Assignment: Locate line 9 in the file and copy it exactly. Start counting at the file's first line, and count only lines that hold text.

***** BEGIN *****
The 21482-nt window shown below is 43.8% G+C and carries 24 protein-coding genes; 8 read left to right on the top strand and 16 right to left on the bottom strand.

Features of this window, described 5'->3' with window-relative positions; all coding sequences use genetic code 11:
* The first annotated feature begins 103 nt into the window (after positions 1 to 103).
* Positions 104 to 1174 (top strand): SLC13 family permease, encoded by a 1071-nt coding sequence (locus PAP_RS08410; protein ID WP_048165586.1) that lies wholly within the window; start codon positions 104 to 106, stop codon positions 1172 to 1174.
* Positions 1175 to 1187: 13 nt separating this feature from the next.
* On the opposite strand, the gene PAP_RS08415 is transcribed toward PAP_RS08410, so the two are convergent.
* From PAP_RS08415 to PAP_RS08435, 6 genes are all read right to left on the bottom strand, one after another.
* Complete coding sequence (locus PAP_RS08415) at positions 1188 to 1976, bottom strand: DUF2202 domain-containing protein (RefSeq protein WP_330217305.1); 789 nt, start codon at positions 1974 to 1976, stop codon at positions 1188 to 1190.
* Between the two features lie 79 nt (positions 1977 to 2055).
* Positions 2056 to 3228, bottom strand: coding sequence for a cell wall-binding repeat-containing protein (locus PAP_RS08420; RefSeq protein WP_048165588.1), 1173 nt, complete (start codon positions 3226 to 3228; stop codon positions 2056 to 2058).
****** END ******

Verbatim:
* Between the two features lie 79 nt (positions 1977 to 2055).